The term ‘monarchy‘ is possibly something you come across from time to time. However, do you know what a monarchy actually is? You might be curious about this when you come across the term. That can happen if you pay attention to international news, as many countries around the world are monarchies. You might also be exposed to the term in a historical context through a class, movie, or novel. It also comes up in a lot of video game settings as well.
A ‘monarchy’ is a noun. It’s a form of government where there is a monarch at the head. A state with a monarch might also have a royal family or dynasty with many different monarchs in succession coming from the same bloodline.
This form of government is one where the royal family or dynasty actually embodies the very national identity of the country in question. The specific monarch in charge practices a role of sovereignty over the government and citizens. However, the degree of practical power does vary quite a bit. Some nations are called crowned republics, where the monarch is purely a symbol. Other countries, called constitutional monarchies, are governed by a constitutional document but have monarchs who are technically heads of state with partial or restricted powers and authorities. Absolute monarchies are states where the monarch has complete and autocratic control over the nation.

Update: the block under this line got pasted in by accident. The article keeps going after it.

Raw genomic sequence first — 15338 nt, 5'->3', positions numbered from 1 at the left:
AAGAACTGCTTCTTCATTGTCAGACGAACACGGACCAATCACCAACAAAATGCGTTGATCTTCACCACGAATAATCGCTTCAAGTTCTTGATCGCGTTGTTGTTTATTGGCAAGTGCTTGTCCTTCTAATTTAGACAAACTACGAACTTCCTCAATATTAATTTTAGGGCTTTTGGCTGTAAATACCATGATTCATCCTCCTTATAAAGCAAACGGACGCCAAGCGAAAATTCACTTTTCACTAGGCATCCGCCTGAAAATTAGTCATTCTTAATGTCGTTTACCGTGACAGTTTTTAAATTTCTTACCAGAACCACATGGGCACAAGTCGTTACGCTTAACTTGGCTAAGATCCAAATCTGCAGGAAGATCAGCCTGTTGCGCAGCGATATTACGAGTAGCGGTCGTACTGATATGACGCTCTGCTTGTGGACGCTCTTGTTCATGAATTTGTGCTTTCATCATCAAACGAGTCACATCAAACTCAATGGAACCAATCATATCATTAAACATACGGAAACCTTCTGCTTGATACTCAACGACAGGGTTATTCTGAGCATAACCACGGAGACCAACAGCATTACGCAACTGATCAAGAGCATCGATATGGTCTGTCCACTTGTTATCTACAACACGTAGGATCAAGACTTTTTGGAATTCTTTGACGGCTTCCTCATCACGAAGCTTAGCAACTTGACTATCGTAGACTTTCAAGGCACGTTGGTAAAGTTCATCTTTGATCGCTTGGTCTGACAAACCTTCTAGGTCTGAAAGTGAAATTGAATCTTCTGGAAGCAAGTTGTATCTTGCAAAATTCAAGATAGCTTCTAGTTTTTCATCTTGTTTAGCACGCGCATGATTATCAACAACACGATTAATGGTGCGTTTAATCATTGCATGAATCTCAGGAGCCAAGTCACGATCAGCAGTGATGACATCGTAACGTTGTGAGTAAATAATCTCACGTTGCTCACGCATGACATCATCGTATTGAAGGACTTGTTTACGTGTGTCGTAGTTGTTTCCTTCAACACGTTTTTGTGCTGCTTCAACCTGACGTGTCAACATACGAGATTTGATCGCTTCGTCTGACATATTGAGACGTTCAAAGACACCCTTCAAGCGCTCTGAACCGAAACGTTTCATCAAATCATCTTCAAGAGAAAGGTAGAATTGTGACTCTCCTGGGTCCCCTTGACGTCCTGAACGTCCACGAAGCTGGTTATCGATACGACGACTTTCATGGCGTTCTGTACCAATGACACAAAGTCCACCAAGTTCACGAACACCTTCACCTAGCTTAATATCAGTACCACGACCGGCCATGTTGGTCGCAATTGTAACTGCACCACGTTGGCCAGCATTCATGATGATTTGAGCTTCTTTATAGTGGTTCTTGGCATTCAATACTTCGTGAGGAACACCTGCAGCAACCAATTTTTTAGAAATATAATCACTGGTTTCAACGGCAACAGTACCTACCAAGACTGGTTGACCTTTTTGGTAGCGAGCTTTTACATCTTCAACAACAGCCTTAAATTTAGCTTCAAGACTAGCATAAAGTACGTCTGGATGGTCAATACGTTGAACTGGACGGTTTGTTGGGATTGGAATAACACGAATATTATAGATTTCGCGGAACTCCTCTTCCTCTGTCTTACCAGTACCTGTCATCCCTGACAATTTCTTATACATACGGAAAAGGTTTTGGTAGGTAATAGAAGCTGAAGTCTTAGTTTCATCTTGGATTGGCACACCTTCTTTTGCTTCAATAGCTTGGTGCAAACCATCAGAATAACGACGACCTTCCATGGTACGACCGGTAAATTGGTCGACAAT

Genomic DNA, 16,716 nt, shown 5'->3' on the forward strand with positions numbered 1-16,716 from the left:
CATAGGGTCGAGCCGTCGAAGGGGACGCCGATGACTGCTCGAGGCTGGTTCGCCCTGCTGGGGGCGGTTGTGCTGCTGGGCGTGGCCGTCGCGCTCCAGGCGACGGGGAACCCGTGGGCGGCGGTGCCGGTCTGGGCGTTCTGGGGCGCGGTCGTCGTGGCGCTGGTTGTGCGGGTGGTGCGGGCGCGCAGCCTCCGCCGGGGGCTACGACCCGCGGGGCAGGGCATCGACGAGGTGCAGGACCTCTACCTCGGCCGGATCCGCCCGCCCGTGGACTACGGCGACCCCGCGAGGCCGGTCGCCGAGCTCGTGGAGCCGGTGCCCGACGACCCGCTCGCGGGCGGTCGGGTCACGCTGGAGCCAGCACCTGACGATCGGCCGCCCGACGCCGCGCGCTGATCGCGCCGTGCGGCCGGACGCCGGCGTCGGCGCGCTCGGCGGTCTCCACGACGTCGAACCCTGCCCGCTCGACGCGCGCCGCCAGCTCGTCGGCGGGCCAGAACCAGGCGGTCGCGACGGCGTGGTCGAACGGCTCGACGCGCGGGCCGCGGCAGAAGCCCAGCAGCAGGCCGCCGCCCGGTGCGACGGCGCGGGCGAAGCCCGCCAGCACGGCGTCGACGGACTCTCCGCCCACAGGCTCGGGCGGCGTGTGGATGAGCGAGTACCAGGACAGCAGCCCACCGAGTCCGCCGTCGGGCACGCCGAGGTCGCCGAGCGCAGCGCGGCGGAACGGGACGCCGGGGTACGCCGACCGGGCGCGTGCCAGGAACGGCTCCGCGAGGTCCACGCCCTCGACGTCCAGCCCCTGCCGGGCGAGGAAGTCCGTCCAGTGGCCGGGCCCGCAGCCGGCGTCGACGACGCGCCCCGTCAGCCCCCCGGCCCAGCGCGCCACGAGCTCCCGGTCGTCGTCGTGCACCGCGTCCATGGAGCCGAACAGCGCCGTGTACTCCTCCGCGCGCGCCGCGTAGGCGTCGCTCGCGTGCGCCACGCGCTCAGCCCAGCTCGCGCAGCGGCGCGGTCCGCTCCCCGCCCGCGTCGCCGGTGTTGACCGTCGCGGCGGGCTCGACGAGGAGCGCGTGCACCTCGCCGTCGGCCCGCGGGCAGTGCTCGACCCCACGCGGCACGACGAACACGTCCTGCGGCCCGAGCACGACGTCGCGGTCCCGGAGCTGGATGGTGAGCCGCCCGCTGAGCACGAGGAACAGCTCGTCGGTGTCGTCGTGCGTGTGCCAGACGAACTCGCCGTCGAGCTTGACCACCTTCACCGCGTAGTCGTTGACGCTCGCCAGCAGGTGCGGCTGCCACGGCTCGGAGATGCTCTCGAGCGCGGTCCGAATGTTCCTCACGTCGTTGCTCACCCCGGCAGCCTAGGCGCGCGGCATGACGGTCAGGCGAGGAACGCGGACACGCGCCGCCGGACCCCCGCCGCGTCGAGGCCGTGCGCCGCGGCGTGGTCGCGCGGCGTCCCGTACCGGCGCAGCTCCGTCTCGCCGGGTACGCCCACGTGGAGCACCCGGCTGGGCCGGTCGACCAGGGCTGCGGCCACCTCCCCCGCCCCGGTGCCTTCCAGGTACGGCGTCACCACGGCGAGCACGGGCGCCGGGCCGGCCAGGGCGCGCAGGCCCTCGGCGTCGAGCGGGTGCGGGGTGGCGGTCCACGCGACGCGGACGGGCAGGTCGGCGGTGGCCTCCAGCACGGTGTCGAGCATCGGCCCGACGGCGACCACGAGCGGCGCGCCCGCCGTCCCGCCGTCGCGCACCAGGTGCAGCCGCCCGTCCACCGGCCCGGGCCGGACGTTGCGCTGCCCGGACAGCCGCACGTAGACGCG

While things vary from one monarchy to the next, the post of the monarch is traditionally an inherited one. The position lasts either until death or abdication. Having said that, a number of elective monarchies have a selection process to choose the monarch.
Monarchy was a very common form of government across much of history, particularly in Africa, Europe, and Asia. A king, queen, or emperor would assume a throne and would be considered to have a direct influence or connection with deities or a single god, depending on whether or not the nation or civilization in question was polytheistic or monotheistic. A number of monarchs would actually proclaim themselves as being divine themselves.
Resistance, uprisings, and enhanced philosophies, as well as a desire for rule of more equitable laws for commoners, led to the eventual weakening of the absolute powers of monarchs. The English Magna Carta is one of many such examples. In the new world of the Americas, monarchies do not really exist, although Commonwealth states might technically have the British monarch as their head of state.